Spaceflight Insider

Our Spaceflight Heritage: Remembering Challenger

STS-51-L space shuttle Challenger launches from Kennedy Space Center's Launch Complex 39 in January pf 1986. NASA photo posted on SpaceFlight Insider

This year marks the 30th anniversary of the final flight of Space Shuttle Challenger. Photo Credit: NASA

On Jan. 28, 1986, a “routine” shuttle launch turned into a monumental tragedy that forever altered the course of the Space Shuttle Program, and from which NASA – and the nation – never fully recovered.

STS-51L was the tenth mission for the Space Shuttle Challenger and the 25th mission of the Space Shuttle Program. The names of Challenger’s final crew is forever inscribed in America’s collective memory: Commander Dick Scobee. Pilot Mike Smith. Mission Specialists Ellison Onizuka, Judy Resnik, Ronald McNair, Greg Jarvis, and New Hampshire schoolteacher Christa McAuliffe.

Launch of Space Shuttle Challenger on STS-51L NASA photo posted on SpaceFlight Insider

Challenger ascends on its final mission – STS-51L. Photo Credit: NASA

Unlike previous shuttle flights, STS-51L launched from Pad B at Kennedy Space Center’s Launch Complex 39. Before STS-51L, all prior shuttle missions had launched from Pad A.

Also during that time, the U.S. Air Force planned on launching shuttles from its own launch complex on the West Coast. Located at Vandenberg Air Force Base in California, Space Launch Complex 6 was deactivated after the Challenger accident. It would find new life launching Titan 34D and Titan IV rockets before eventually being used as the West Coast launch site for the Delta IV family of boosters.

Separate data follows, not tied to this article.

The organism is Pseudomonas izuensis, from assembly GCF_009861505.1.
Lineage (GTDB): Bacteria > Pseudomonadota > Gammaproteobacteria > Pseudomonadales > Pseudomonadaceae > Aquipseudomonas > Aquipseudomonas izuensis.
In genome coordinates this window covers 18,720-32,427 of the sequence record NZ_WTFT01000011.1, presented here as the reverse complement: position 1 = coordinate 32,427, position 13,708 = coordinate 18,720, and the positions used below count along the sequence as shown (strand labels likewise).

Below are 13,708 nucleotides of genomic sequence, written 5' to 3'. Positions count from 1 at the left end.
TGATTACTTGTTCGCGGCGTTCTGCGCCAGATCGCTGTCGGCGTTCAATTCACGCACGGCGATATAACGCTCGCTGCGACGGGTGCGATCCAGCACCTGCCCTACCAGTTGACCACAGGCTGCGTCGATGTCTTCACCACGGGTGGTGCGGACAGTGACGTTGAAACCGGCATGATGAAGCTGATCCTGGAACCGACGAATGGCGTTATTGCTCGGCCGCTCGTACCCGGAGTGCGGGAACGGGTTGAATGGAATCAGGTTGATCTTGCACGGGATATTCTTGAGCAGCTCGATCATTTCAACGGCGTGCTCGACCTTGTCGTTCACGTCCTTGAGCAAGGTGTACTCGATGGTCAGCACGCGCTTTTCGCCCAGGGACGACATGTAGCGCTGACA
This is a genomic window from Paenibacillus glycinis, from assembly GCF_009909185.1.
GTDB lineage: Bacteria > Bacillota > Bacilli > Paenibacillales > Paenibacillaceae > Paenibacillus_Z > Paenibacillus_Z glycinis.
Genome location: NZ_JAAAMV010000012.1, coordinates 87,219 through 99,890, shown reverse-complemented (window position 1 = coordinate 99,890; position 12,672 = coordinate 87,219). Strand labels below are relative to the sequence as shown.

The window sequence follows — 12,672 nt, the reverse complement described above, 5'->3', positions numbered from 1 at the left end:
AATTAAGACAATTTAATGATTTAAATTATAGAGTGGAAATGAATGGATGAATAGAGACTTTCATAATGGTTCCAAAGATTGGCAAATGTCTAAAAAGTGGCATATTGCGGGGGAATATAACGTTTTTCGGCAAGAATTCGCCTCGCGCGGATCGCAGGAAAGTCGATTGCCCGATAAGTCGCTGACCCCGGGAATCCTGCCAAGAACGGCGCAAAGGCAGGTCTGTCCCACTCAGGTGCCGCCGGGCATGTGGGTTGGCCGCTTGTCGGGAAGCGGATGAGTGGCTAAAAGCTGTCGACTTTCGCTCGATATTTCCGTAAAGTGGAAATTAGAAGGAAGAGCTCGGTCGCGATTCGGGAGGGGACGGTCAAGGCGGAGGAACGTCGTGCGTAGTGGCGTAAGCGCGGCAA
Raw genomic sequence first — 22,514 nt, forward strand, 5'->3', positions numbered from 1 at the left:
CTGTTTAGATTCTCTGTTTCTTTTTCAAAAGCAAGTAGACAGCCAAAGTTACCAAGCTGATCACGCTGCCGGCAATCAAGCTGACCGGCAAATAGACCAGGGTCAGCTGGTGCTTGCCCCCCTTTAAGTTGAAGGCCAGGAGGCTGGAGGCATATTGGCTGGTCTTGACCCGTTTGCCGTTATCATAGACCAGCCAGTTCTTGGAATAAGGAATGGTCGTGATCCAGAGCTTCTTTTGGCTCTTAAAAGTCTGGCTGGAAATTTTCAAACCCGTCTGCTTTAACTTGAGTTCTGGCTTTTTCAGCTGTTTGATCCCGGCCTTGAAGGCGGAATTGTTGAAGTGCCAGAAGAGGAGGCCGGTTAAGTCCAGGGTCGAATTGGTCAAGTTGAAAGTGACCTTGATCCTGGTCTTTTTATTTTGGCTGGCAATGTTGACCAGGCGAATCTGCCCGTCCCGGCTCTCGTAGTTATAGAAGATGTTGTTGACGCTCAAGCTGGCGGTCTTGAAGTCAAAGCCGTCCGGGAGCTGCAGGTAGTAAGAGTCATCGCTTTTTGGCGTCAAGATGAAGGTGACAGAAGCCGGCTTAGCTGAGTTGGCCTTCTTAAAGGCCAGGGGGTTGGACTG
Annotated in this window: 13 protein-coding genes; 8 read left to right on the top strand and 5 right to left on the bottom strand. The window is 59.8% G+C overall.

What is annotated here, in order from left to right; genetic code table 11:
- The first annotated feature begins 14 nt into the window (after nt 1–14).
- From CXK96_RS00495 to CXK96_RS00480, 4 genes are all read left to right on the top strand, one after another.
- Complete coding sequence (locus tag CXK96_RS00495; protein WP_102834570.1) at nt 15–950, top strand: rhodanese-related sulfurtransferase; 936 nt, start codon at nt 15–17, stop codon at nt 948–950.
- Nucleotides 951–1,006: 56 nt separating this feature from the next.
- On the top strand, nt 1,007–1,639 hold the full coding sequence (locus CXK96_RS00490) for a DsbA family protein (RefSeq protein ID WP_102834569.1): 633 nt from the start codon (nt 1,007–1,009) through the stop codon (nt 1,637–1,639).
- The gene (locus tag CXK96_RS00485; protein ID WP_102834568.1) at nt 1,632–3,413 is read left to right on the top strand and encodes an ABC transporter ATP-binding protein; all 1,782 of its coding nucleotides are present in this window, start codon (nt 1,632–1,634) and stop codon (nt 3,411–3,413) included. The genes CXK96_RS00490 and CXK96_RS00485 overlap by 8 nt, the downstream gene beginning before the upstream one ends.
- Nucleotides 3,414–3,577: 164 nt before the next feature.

Due to the planned dual launch sites, the Shuttle Program used a rather confusing nomenclature system for shuttle flights that took place between 1984 and ’85. STS-51L was the twelfth flight of the fiscal year 1985; hence 5 for 1985, 1 for site 1 – Kennedy Space Center – and L to designate the twelfth flight.

As noted, after Challenger, the Air Force’s plans for their own shuttle launch site were canceled, and NASA returned to, essentially, sequentially numbering their flights. Therefore, the next mission after STS-51L was STS-26.

STS-51L had been delayed three times: the first time due to delays in preparing another shuttle mission, STS-61C; the second time because of bad weather at the abort landing site in Dakar, Senegal; and the third because of high crosswinds at the Shuttle Landing Facility (SLF) at KSC.

Jan. 28 of 1986 was a particularly cold morning. Temperatures dropped to 30 °F (–1 °C) overnight. Engineers, notably Roger Boisjoly at Morton Thiokol, expressed concerned about the O-rings in the Solid Rocket Boosters (SRBs), which were meant to seal the individual sections and prevent the super-hot gasses within from escaping. On previous flights, the O-rings had suffered serious damage, but because the damage had never resulted in catastrophe, the damage, called “blow-by”, was considered by the Mission Management Team (MMT) as normal – and acceptable.